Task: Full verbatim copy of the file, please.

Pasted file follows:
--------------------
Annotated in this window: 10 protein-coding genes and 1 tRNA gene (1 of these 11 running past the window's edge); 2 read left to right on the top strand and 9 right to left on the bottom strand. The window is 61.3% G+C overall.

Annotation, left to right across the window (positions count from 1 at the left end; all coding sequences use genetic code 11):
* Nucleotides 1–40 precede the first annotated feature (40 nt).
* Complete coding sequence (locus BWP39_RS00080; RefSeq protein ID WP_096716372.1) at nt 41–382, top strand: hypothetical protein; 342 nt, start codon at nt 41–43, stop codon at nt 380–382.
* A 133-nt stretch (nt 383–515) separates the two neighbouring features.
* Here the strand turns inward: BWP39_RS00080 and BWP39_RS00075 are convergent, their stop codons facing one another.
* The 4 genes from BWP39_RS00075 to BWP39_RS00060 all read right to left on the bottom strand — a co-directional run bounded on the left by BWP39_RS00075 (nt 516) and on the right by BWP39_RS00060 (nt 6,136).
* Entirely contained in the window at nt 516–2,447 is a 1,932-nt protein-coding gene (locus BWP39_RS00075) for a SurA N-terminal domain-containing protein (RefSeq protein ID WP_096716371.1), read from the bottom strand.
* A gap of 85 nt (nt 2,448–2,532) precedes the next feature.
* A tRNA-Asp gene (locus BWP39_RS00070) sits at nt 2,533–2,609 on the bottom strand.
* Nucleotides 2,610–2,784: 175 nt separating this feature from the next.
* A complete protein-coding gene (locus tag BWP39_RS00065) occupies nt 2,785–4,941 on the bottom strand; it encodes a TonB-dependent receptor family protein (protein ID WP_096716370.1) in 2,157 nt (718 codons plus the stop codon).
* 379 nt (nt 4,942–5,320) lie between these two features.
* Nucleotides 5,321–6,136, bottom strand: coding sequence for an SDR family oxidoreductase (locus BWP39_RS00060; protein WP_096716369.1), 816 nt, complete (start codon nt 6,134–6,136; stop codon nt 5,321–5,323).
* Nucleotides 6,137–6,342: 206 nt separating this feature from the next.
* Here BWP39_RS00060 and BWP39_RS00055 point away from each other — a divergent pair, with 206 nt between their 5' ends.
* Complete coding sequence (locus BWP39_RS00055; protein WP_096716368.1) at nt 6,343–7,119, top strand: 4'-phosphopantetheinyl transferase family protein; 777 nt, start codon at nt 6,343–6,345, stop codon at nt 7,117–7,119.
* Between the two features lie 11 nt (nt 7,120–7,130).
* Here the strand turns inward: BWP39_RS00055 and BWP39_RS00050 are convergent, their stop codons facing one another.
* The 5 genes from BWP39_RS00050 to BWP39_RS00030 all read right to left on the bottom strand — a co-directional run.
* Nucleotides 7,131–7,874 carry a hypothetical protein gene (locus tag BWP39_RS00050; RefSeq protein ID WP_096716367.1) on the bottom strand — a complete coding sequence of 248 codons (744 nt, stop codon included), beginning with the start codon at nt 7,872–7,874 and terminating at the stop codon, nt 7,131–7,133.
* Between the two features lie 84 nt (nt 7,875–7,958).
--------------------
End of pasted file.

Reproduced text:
Annotated in this window: 10 protein-coding genes and 1 tRNA gene (1 of these 11 running past the window's edge); 2 read left to right on the top strand and 9 right to left on the bottom strand. The window is 61.3% G+C overall.

Annotation, left to right across the window (positions count from 1 at the left end; all coding sequences use genetic code 11):
* Nucleotides 1–40 precede the first annotated feature (40 nt).
* Complete coding sequence (locus BWP39_RS00080; RefSeq protein ID WP_096716372.1) at nt 41–382, top strand: hypothetical protein; 342 nt, start codon at nt 41–43, stop codon at nt 380–382.
* A 133-nt stretch (nt 383–515) separates the two neighbouring features.
* Here the strand turns inward: BWP39_RS00080 and BWP39_RS00075 are convergent, their stop codons facing one another.
* The 4 genes from BWP39_RS00075 to BWP39_RS00060 all read right to left on the bottom strand — a co-directional run bounded on the left by BWP39_RS00075 (nt 516) and on the right by BWP39_RS00060 (nt 6,136).
* Entirely contained in the window at nt 516–2,447 is a 1,932-nt protein-coding gene (locus BWP39_RS00075) for a SurA N-terminal domain-containing protein (RefSeq protein ID WP_096716371.1), read from the bottom strand.
* A gap of 85 nt (nt 2,448–2,532) precedes the next feature.
* A tRNA-Asp gene (locus BWP39_RS00070) sits at nt 2,533–2,609 on the bottom strand.
* Nucleotides 2,610–2,784: 175 nt separating this feature from the next.
* A complete protein-coding gene (locus tag BWP39_RS00065) occupies nt 2,785–4,941 on the bottom strand; it encodes a TonB-dependent receptor family protein (protein ID WP_096716370.1) in 2,157 nt (718 codons plus the stop codon).
* 379 nt (nt 4,942–5,320) lie between these two features.
* Nucleotides 5,321–6,136, bottom strand: coding sequence for an SDR family oxidoreductase (locus BWP39_RS00060; protein WP_096716369.1), 816 nt, complete (start codon nt 6,134–6,136; stop codon nt 5,321–5,323).
* Nucleotides 6,137–6,342: 206 nt separating this feature from the next.
* Here BWP39_RS00060 and BWP39_RS00055 point away from each other — a divergent pair, with 206 nt between their 5' ends.
* Complete coding sequence (locus BWP39_RS00055; protein WP_096716368.1) at nt 6,343–7,119, top strand: 4'-phosphopantetheinyl transferase family protein; 777 nt, start codon at nt 6,343–6,345, stop codon at nt 7,117–7,119.
* Between the two features lie 11 nt (nt 7,120–7,130).
* Here the strand turns inward: BWP39_RS00055 and BWP39_RS00050 are convergent, their stop codons facing one another.
* The 5 genes from BWP39_RS00050 to BWP39_RS00030 all read right to left on the bottom strand — a co-directional run.
* Nucleotides 7,131–7,874 carry a hypothetical protein gene (locus tag BWP39_RS00050; RefSeq protein ID WP_096716367.1) on the bottom strand — a complete coding sequence of 248 codons (744 nt, stop codon included), beginning with the start codon at nt 7,872–7,874 and terminating at the stop codon, nt 7,131–7,133.
* Between the two features lie 84 nt (nt 7,875–7,958).